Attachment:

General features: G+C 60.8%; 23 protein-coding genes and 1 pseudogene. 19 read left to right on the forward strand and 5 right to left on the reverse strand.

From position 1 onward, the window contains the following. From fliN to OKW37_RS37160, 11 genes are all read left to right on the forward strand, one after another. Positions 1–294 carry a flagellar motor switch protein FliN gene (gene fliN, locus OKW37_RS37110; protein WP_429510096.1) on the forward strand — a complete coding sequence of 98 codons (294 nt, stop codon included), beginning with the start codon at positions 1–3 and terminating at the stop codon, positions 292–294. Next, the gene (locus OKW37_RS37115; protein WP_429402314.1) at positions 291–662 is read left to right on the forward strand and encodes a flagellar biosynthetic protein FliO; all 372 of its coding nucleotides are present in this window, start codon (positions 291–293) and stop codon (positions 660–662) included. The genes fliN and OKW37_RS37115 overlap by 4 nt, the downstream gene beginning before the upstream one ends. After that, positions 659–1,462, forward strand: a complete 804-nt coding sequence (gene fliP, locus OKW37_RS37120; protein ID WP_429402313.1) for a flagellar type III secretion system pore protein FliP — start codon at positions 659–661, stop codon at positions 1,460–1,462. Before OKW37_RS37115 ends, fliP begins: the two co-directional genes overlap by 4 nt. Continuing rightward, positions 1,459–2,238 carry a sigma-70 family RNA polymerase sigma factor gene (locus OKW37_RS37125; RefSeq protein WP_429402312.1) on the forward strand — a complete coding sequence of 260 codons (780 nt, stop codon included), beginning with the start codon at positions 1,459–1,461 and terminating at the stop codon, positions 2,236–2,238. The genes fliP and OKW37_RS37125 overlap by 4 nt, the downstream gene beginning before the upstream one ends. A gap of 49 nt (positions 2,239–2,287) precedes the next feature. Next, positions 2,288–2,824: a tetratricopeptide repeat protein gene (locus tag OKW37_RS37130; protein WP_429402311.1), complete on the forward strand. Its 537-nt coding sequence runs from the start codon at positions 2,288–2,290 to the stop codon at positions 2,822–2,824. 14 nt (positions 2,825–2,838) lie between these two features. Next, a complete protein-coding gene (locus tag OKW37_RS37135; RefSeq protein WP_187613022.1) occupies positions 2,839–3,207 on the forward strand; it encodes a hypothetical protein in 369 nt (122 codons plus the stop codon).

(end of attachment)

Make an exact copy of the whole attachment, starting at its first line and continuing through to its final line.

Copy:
General features: G+C 60.8%; 23 protein-coding genes and 1 pseudogene. 19 read left to right on the forward strand and 5 right to left on the reverse strand.

From position 1 onward, the window contains the following. From fliN to OKW37_RS37160, 11 genes are all read left to right on the forward strand, one after another. Positions 1–294 carry a flagellar motor switch protein FliN gene (gene fliN, locus OKW37_RS37110; protein WP_429510096.1) on the forward strand — a complete coding sequence of 98 codons (294 nt, stop codon included), beginning with the start codon at positions 1–3 and terminating at the stop codon, positions 292–294. Next, the gene (locus OKW37_RS37115; protein WP_429402314.1) at positions 291–662 is read left to right on the forward strand and encodes a flagellar biosynthetic protein FliO; all 372 of its coding nucleotides are present in this window, start codon (positions 291–293) and stop codon (positions 660–662) included. The genes fliN and OKW37_RS37115 overlap by 4 nt, the downstream gene beginning before the upstream one ends. After that, positions 659–1,462, forward strand: a complete 804-nt coding sequence (gene fliP, locus OKW37_RS37120; protein ID WP_429402313.1) for a flagellar type III secretion system pore protein FliP — start codon at positions 659–661, stop codon at positions 1,460–1,462. Before OKW37_RS37115 ends, fliP begins: the two co-directional genes overlap by 4 nt. Continuing rightward, positions 1,459–2,238 carry a sigma-70 family RNA polymerase sigma factor gene (locus OKW37_RS37125; RefSeq protein WP_429402312.1) on the forward strand — a complete coding sequence of 260 codons (780 nt, stop codon included), beginning with the start codon at positions 1,459–1,461 and terminating at the stop codon, positions 2,236–2,238. The genes fliP and OKW37_RS37125 overlap by 4 nt, the downstream gene beginning before the upstream one ends. A gap of 49 nt (positions 2,239–2,287) precedes the next feature. Next, positions 2,288–2,824: a tetratricopeptide repeat protein gene (locus tag OKW37_RS37130; protein WP_429402311.1), complete on the forward strand. Its 537-nt coding sequence runs from the start codon at positions 2,288–2,290 to the stop codon at positions 2,822–2,824. 14 nt (positions 2,825–2,838) lie between these two features. Next, a complete protein-coding gene (locus tag OKW37_RS37135; RefSeq protein WP_187613022.1) occupies positions 2,839–3,207 on the forward strand; it encodes a hypothetical protein in 369 nt (122 codons plus the stop codon).